Celebrated for his vivid imagery, sensory detail, and poignant explorations of identity, history, and the natural world, Seamus Heaney was one of the preeminent poets of the late 20th century. Born to a farming family in Northern Ireland in 1939, his work is infused with the tensions, traditions and deep-rooted rural life of his homeland.

Heaney garnered international acclaim for his 1966 debut, Death of a Naturalist, and continued to interweave personal memory with broader cultural and political themes throughout his four-decade oeuvre. He received the Whitbread Book of the Year for 1996’s The Spirit Level and 1999’s Beowolf, and was awarded the Nobel Prize in Literature in 1995, for “works of lyrical beauty and ethical depth, which exalt everyday miracles and the living past.”

Before his death in 2013, Heaney had discussed the literature of his life in a reading list for The Week. From Robert Louis Stevenson’s entrancing tale of boyhood adventure to the enlivening poetry of Ted Hughes, explore his favorite books below.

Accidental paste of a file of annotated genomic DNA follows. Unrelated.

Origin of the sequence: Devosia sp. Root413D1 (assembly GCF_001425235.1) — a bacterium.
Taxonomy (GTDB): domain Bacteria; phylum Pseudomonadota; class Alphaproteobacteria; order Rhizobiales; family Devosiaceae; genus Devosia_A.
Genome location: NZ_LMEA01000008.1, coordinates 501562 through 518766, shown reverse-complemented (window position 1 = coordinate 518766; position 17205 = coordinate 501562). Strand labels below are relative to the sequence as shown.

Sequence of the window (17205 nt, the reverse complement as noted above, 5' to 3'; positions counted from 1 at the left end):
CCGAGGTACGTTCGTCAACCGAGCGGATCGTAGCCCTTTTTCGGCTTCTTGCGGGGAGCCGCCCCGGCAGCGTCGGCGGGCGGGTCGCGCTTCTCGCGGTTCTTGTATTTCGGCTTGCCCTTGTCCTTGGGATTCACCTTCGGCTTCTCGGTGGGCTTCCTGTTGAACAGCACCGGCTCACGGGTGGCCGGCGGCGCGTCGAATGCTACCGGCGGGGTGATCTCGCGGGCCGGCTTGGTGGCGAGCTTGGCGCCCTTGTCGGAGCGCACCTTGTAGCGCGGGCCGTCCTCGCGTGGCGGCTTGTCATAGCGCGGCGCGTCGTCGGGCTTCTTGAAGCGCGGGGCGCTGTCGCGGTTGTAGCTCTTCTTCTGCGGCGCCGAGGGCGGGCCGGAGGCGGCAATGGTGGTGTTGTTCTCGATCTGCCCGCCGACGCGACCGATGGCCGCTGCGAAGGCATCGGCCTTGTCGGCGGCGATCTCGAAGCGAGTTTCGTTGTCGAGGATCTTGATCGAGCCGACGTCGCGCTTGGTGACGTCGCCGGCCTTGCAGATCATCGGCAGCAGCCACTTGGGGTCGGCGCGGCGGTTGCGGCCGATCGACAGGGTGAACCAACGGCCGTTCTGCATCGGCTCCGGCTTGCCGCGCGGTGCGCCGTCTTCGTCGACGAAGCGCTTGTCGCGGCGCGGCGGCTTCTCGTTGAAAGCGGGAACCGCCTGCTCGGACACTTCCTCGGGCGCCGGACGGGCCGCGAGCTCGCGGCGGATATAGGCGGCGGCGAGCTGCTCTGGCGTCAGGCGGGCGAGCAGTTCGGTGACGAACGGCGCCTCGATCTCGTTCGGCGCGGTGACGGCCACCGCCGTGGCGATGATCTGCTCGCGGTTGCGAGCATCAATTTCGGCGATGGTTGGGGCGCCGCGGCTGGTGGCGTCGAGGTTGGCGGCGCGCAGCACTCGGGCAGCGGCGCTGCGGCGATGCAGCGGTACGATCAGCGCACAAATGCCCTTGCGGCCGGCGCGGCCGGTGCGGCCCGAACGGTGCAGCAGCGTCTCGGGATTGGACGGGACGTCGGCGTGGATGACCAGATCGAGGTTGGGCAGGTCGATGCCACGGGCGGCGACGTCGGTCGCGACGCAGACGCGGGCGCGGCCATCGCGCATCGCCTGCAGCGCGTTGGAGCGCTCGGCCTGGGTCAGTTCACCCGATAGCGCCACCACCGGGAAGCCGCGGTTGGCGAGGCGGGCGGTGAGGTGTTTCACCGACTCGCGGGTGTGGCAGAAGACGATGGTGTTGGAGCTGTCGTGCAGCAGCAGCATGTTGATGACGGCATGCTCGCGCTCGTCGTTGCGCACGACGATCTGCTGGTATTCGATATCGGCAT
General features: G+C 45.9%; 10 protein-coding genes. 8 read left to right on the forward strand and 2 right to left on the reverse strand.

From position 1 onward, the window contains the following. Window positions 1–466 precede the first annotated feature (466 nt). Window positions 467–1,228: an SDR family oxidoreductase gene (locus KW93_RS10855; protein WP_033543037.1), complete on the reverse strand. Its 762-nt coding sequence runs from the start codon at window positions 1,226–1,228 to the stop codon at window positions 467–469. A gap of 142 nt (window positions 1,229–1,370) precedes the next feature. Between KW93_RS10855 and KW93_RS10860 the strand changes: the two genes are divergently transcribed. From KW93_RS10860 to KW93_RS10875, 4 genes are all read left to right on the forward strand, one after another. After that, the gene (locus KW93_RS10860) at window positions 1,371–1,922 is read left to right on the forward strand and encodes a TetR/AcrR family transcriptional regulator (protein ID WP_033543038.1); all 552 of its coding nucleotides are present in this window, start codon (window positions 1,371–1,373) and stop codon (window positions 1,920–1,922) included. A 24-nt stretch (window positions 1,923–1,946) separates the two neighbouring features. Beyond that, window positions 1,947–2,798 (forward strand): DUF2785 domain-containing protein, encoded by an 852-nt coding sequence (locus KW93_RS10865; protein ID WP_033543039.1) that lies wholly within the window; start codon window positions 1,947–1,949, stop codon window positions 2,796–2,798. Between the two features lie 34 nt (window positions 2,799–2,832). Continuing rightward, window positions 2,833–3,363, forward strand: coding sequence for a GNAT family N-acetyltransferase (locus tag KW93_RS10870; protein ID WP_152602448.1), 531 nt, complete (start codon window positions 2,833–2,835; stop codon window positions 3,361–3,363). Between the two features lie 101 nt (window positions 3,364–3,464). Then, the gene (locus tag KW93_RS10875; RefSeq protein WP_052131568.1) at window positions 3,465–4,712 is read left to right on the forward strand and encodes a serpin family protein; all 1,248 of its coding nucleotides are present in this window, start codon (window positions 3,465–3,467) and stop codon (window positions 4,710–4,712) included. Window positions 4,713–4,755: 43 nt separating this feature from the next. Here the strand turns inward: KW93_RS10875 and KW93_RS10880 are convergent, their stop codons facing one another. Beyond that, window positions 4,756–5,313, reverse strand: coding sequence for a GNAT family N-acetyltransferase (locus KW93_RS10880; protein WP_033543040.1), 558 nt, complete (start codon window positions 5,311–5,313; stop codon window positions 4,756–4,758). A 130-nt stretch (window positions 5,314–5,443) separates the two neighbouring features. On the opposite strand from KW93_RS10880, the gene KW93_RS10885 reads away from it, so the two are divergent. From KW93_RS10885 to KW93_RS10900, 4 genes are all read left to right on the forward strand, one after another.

Seamus Heaney’s Reading List

Kidnapped by Robert Louis Stevenson

“One of the first books I owned, brought by Santa Claus. The story of David Balfour’s adventures after he ‘took the key from his father’s house for the last time’ still entrances.” -SH

Sons and Lovers by D.H. Lawrence (also rec’d by Gabriel García Márquez)

“Lawrence’s early masterpiece overwhelmed me in my late teens: the novel as a book of life, an introduction to the son and lover in oneself and an interrogation of them.” -SH

Lupercal by Ted Hughes

“When I took it off the shelf in a public library at the age of 23, I came alive to poetry and my experience came alive to me as if I were a battery being charged.” -SH

The Bog People by P.V. Glob

“Glob was an archaeologist with the imagination of a poet. In this account of bodies found in the bogs of northern Europe, the dead walk out of their museums into the mystery of their Iron Age lives and sacrificial deaths. My Christmas present to myself in 1969.” -SH

Hope Against Hope by Nadezhda Mandelstam

“One of the greatest books about the vocation of poetry: a fierce computing of what it cost the author and her husband, the doomed Osip Mandelstam, to maintain ‘inner freedom’ in the terror world of Stalin’s Soviet Union. Dantesque in its readiness to mete out punishment and praise.” -SH

New and Collected Poems by Czeslaw Milosz

“Lithuanian-born, Polish speaking, orchestral in his language, stretched—as he once said—’between politics and transcendence,’ Milosz was one of the great poets of the 20th century.” -SH

Faceless Killers by Henning Mankell

“This was my first encounter with Mankell’s faintly depressive fast-foodie detective, Kurt Wallander. I went immediately on a binge read.” -SH

(via The Week; photo by Murdo Macleod)

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Categories: Writers